Termination order issued by the CAS Division President as a “challengeable decision” to the Federal Tribunal

Case information
October 4, 2017
Interest to foreign readers: 
Very interesting
Decisions of Lausanne Court of Arbitration for Sport
Jurisdiction of the Arbitral Tribunal
Original language: 
36 ASA Bull 197 (2018)


Introductory note: 

The case involved an international-level middle-distance runner (the Athlete) whose antidoping controls showed the highly likely use of a prohibited substance or method. Following a provisional suspension in April 2016, the Athlete was suspended for four years. The decision with grounds was part of the minutes of the meeting of the Federation’s Disciplinary Commission in June 2016. On June 30, 2016, the Medical & Antidoping Officer of the Athlete’s Federation sent a letter to the Athlete informing him of the decision. The Athlete sent two emails to his national federation, to the IAAF, to WADA and to the CAS “contesting” the decision (in August 2016 and in January 2017). Finally, on March 21, 2017, the Athlete filed a statement of appeal to the CAS along with a request for provisional measures, following which the CAS initiated the arbitration procedure. All other parties involved requested the termination of the procedure since the appeal was clearly filed late, in accordance with Art. R49 of the CAS Code (which provides for the time limits to file an appeal with the CAS). 

As was expected, the President of the Appeals Division of the CAS, based on its power to decide of Art. R49, issued a termination order holding that the appeal was inadmissible. In summary, the President concluded that, under Rule 42.15 of the IAAF Rules, the deadline for appeal to the CAS was 45 days from the day after the reception of the decision under appeal. In the present case, the time limit to appeal had started to run on July 1, 2016, which made the appeal filed on March 21, 2017 more than seven months late and therefore inadmissible. 

The Athlete subsequently filed an appeal to the Swiss Federal Tribunal, requesting the annulment of the termination order and the granting of legal aid for the setting aside proceedings. 

This is not a revolutionary judgment but a good review of the conditions to appeal to the Federal Tribunal against a decision that does not fall within the strict definition of an “award” within the meaning of Art. 77 (1) LTF. In this respect, a termination order – to the extent that it cannot be modified at a later stage, qualifies as an award for the purposes of the setting aside proceedings. It is also irrelevant that the drafter of the termination order was not an arbitral tribunal but the President of an arbitral division (or even the Secretary General of an arbitral institution). Another point to retain is that the good faith of a person filing an appeal late (pursuant to the applicable procedural rules) is not sufficient to remedy the non-respect of the time limit to appeal the decision, whose respect is essential in order to establish legal certainty and protect the equality of the parties. Finally, this judgment clarified that it is possible to grant legal aid for setting aside proceedings in international arbitration, so long as the cumulative conditions (including that the appeal does not lack chances of success) are met.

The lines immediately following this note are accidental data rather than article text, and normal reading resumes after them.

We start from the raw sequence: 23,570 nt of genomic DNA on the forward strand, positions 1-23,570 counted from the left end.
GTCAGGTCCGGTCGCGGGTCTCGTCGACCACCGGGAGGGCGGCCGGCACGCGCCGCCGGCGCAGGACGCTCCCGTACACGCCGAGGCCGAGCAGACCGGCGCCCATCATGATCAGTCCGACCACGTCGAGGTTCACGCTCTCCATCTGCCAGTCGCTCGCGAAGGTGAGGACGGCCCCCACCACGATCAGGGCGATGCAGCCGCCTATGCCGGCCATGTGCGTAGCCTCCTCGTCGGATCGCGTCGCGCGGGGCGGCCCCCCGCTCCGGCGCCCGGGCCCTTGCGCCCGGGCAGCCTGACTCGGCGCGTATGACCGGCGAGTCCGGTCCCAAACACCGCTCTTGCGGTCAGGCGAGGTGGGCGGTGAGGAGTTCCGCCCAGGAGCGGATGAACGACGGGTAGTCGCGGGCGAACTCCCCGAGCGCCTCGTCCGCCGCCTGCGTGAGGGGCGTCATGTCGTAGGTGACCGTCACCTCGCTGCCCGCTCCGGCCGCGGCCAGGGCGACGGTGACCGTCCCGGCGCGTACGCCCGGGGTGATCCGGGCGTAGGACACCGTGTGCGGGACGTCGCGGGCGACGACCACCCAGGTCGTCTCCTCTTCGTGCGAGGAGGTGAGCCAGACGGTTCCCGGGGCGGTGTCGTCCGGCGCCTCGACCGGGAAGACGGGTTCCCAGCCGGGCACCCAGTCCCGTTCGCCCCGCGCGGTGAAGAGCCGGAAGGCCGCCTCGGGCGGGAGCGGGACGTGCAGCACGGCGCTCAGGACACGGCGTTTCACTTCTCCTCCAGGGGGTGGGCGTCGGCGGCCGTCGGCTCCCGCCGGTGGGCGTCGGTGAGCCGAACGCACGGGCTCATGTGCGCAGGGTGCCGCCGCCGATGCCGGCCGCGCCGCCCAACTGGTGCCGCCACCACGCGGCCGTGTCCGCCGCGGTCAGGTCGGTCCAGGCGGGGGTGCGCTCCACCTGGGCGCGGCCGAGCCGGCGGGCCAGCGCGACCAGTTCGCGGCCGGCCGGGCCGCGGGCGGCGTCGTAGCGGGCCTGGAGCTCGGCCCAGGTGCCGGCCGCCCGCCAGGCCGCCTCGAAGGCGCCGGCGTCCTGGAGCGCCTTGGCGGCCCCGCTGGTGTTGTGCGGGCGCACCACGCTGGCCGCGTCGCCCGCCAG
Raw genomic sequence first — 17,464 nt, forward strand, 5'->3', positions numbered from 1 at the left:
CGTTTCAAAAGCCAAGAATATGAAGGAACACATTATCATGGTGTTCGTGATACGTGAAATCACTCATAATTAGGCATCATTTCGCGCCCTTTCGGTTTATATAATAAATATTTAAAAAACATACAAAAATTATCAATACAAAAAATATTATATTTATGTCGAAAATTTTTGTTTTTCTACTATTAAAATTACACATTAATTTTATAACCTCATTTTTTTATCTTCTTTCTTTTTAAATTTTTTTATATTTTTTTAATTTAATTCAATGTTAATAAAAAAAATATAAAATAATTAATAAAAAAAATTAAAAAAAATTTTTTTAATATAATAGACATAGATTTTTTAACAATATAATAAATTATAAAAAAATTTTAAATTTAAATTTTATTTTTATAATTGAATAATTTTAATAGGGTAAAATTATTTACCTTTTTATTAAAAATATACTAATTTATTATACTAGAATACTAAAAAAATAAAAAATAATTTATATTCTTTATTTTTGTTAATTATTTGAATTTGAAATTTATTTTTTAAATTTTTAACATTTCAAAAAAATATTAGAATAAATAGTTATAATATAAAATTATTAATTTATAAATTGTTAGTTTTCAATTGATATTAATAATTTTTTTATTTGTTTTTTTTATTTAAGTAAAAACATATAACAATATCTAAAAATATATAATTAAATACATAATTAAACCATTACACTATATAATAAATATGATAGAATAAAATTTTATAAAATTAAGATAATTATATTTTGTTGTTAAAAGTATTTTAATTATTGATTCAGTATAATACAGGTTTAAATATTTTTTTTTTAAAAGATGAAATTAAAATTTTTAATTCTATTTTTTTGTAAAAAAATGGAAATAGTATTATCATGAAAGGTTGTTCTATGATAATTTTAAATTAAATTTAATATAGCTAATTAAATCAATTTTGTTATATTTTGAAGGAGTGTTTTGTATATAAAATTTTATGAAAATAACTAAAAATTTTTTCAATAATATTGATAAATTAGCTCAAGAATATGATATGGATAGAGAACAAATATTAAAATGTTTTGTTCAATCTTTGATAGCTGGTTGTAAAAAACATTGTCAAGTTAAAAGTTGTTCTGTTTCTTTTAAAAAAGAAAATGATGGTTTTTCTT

Judgment of October 4, 2017

First Civil Law Court 


Judge: Kiss (Mrs.), Presiding, Hohl (Mrs.) and May Canellas (Mrs.)

Clerk of the Court: Mr. Carruzzo.


Participants to the procedure




1. Federation A.________, represented by Mr. Salah Eddine Ben Rahal,

2. Association B.________, represented by Mr. Nicolas Zbinden,




International sports arbitration


Civil law appeal against the termination order rendered on May 29, 2017 by the President of the Appeals Division of the Court of Arbitration for Sport





A.a. X.________ is an international-level middle-distance runner from…. Between June 7, 2014 and August 24, 2015, he was subject to three antidoping controls in view to updating the data of his biological passport. The profile of the athlete was submitted to a group of experts, which found highly probable the use of a prohibited substance or method in a report of February 22, 2016, and then confirmed its first opinion after considered the explanations given by the person concerned to the Association B.________ (hereafter: B.________, according to its English acronym) on March 10, 2016.


X.________ was provisionally suspended on April 12, 2016, and heard on June 14, 2016 by the Disciplinary Commission of the Federation A.________ (hereafter: A.________), which found a violation of the Rule 32.2 (b) of the Rules of B.________, suspended him for a duration of four years as of April 12, 2016 and retroactively annulled all the results obtained by him since June 7, 2014. Said decision can be found, with grounds, in the minutes of the meeting of the Disciplinary Commission of June 14, 2016; its operative part was repeated in a letter addressed to the athlete, dated June 28, 2016 referring to the minutes.


A.b. On June 30, 2016, Dr. L.________, medical and antidoping officer with the Federation A.________ and Member of the Disciplinary Commission, addressed the following letter to the athlete: 

"Mr X.________,

Please find enclosed the Minutes of the Disciplinary Commission together with a letter of A.________, referring to your pending file, for your attention [...]."2

On August 8, 2016, X.________ sent the following email to A.________, to the World Anti-Doping Agency 

(WADA), to B.________ and to the Court of Arbitration for Sport (CAS):